An inquiry has found the Federal Government should delay its plan to restrict R&D incentives.

The Coalition outlined a clamp down on R&D tax incentive in last year’s budget, intended to save $2.4 billion.

It wants to cap cash refunds for research activities at $4 million, and bring in a new “intensity test” for larger companies that favours higher, more intensive R&D investment, while carrying harsher compliance and enforcement measures.

Businesses and research groups warned such measures would stifle innovation, add complexity, cause uncertainty and potentially force companies to move operations offshore.

A Senate inquiry into the proposal has recommended it be delayed.

“On the weight of evidence presented, the committee considers that the bill should not proceed until there is further consideration of the R&D tax incentive measures,” the committee said in its report.

Research Australia, a lobby for the sector, said the intensity test would not work.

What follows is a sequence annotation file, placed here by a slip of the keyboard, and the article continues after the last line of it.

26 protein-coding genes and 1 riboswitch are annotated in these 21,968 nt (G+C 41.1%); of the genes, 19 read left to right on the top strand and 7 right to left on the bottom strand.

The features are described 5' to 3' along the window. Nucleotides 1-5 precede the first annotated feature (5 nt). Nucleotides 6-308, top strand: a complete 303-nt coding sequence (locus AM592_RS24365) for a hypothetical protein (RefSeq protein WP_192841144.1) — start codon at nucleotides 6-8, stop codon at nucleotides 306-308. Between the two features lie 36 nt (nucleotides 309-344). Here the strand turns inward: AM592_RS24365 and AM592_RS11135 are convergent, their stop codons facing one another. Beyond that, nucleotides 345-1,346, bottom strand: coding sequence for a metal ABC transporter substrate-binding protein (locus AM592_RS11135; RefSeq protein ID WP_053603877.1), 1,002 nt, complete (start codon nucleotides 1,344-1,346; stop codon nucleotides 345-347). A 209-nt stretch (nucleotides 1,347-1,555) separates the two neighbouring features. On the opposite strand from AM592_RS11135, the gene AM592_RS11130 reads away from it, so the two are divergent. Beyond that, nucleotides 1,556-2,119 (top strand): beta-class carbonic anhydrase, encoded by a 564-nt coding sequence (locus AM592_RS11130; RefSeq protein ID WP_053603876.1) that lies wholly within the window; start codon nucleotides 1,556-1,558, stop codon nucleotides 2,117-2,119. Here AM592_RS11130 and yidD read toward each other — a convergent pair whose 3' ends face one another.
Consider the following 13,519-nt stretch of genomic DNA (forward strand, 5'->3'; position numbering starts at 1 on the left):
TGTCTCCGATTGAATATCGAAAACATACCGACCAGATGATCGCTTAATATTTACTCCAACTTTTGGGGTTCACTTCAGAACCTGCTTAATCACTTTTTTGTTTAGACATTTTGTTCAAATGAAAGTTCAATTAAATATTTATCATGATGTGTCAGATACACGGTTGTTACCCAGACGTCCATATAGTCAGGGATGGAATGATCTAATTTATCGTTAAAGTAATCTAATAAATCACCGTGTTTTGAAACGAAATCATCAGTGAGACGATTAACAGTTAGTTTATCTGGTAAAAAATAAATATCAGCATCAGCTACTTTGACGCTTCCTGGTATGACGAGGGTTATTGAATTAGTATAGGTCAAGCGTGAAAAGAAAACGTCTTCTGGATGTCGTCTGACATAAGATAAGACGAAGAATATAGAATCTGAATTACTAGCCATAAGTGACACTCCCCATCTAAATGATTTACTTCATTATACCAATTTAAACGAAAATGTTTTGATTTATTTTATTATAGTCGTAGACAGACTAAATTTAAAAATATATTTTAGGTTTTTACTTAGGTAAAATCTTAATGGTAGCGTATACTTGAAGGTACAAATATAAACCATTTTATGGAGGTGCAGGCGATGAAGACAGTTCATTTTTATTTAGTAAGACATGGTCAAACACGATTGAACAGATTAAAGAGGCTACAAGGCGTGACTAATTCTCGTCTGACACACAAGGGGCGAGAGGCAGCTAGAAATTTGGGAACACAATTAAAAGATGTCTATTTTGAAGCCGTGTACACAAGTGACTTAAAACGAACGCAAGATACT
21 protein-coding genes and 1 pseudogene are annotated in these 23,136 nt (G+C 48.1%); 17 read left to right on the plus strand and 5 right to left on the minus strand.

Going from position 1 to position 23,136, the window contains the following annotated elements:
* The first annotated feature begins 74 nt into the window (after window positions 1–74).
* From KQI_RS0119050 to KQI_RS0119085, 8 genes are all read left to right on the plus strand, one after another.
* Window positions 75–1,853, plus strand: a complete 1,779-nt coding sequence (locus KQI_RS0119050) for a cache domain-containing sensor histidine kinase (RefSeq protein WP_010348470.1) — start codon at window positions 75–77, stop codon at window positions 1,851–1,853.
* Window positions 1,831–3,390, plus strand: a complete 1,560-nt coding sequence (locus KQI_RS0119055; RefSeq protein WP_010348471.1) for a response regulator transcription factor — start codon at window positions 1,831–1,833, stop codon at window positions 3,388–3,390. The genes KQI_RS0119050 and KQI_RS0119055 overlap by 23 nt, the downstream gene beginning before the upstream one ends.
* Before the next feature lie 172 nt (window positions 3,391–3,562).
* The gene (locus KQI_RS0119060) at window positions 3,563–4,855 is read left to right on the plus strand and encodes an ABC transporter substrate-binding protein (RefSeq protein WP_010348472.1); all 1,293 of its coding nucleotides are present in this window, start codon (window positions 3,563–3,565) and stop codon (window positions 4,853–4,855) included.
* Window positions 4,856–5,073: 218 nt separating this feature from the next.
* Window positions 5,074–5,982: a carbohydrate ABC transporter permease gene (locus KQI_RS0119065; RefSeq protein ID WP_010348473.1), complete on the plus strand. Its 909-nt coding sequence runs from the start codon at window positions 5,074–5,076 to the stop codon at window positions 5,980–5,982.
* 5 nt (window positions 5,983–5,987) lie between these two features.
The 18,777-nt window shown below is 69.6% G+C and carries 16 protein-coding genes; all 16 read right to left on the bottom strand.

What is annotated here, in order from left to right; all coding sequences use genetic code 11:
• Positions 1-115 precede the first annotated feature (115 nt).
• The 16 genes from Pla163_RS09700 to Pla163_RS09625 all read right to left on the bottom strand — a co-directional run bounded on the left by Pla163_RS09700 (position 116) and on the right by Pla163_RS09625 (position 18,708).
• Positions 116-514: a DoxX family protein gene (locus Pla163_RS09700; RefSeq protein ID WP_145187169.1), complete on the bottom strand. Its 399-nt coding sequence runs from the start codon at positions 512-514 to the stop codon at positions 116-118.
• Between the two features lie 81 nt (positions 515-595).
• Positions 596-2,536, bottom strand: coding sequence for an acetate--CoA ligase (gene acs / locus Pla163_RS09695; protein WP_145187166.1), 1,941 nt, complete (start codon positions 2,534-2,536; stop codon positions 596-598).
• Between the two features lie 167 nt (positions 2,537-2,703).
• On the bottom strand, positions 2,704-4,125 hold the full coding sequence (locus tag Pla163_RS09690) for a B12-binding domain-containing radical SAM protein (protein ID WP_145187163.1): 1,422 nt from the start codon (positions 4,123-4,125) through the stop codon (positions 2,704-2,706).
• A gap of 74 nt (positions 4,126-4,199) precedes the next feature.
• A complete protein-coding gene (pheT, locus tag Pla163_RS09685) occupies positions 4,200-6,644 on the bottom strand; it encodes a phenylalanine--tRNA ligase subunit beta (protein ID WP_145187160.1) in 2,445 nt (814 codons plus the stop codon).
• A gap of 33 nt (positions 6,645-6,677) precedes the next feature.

“By linking the R&D [tax incentive] to the value of R&D as a percentage of total expenditure, the proposed measure not only provides an incentive to increase R&D, but an incentive to reduce other expenditure,” the group said.

“One obvious way to do this is to retain R&D in Australia but move other expenditure, such as manufacturing, to other countries. It also acts as a disincentive to companies undertaking R&D in Australia to increase manufacturing in Australia, and to bring manufacturing on shore.”

The Senate inquiry report found the $4 million cap could “benefit from some finessing to ensure that R&D entities that have already made investment commitments are not impeded unintentionally”.

The R&D incentive bill is part of an omnibus bill that also includes new tax avoidance measures.

The bill seeks to prevent companies from loading up debt artificially to shift profits and avoid tax.

The Senate inquiry has backed these other parts of the bill.